Andrus Ansip (pictured), the European Commission’s vice-president for the digital single market, laid into Europe’s national governments for not supporting the complete abolition of roaming fees, scoffing at the compromise position adopted by the council of ministers earlier this month.
“I cannot support the very limited basic allowance of council’s current reply to people’s call for the complete abolition of roaming charges – it is a joke,” he said at a European Voice event held in Brussels. “We must definitely go further. We should remember our ultimate aim: the full and swift abolition of roaming surcharges – and not only their reduction.”
The council’s position is that mobile operators would only have to provide a small ‘basic allowance’ for roaming, but then could charge fees beyond that.
Ansip’s comments come against a backdrop of negotiations – “after months of waiting” – between EU member states and the European parliament on establishing a single digital market in Europe.
“Regulatory differences prevent us from making the most of a pan-European telecoms market where consumers could obtain services from operators present in the EU – regardless of borders – and operators could offer services across different EU countries,” said Ansip. “Much of this could be solved with the telecom single market proposals.”
Roaming is one of three key areas that Ansip wants to address – the other two are greater coordination on spectrum allocation and stronger net neutrality rules.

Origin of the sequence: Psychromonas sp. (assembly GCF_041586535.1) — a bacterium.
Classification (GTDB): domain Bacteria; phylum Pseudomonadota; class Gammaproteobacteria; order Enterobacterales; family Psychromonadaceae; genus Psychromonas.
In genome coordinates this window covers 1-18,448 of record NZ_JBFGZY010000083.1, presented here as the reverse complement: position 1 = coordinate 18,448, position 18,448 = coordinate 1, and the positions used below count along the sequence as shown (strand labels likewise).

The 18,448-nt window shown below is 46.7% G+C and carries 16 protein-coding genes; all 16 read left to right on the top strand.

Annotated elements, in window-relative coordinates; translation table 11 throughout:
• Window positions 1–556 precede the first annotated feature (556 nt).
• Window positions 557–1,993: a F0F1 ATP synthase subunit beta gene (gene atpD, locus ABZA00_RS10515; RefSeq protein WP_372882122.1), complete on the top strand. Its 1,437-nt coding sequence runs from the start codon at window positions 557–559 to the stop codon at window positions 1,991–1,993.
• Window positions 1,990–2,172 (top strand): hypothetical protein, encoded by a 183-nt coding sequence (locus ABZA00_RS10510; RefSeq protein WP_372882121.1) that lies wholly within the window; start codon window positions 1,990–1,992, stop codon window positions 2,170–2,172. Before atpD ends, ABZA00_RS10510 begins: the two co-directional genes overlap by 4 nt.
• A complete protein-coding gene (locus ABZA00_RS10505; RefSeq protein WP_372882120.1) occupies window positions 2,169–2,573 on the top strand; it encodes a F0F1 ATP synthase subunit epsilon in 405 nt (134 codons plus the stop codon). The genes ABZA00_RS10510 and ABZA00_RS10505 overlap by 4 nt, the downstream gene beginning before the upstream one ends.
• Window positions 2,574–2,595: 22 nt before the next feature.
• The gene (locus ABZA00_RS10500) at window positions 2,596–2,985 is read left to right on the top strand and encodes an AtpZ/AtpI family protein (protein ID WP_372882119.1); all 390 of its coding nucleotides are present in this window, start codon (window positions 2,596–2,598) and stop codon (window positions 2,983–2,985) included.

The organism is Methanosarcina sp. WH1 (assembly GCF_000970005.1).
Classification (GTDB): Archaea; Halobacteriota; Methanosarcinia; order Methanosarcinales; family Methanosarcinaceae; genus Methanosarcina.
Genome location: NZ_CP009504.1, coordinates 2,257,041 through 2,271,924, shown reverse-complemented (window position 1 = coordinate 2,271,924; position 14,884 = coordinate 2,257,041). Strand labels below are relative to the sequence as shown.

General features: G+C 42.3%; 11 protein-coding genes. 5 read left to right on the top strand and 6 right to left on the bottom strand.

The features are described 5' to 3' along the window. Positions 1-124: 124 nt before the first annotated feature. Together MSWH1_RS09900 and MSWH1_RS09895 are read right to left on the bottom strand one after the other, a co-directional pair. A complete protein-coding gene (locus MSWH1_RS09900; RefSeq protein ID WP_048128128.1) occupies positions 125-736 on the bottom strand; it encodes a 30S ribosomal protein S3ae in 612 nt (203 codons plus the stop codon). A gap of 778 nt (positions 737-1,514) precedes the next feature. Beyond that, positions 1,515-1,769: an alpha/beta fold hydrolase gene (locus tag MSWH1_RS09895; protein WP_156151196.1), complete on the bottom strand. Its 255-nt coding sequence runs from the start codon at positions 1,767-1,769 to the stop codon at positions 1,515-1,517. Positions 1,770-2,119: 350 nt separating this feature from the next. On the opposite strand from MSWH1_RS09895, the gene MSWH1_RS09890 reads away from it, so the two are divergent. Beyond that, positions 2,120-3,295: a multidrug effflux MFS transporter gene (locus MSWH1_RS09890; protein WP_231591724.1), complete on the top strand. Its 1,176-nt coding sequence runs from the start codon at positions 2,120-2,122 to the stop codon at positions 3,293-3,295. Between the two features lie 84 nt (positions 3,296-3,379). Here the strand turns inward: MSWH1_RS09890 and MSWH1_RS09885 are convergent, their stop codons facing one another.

EU member states, however, removed the EC’s provisions on broadband spectrum allocation, which were part of the original telecoms package put forward by the commission last year.
“As you may have noticed, spectrum is still on [the Commission’s] agenda – but not on that of EU member states,” Ansip ruefully noted. “This is despite the significance, ambition and urgency that EU heads of state [and government] gave to the single telecoms market back in October 2013.”
He made the argument that spectrum is the “oxygen for the internet”, and that the more divided it is, the less efficient it becomes.
“We need spectrum for our digital economy to grow with the internet of things and the advent of 5G,” he said.
Ansip also criticised member states for watering down provisions that would have prevented telecom operators from giving favourable treatment for broadband speeds to certain companies.
“We need to make sure that the internet is not splintered apart by different rules,” he said. “This is why we need common rules for net neutrality. Then, we need an open internet for consumers. No blocking or throttling.”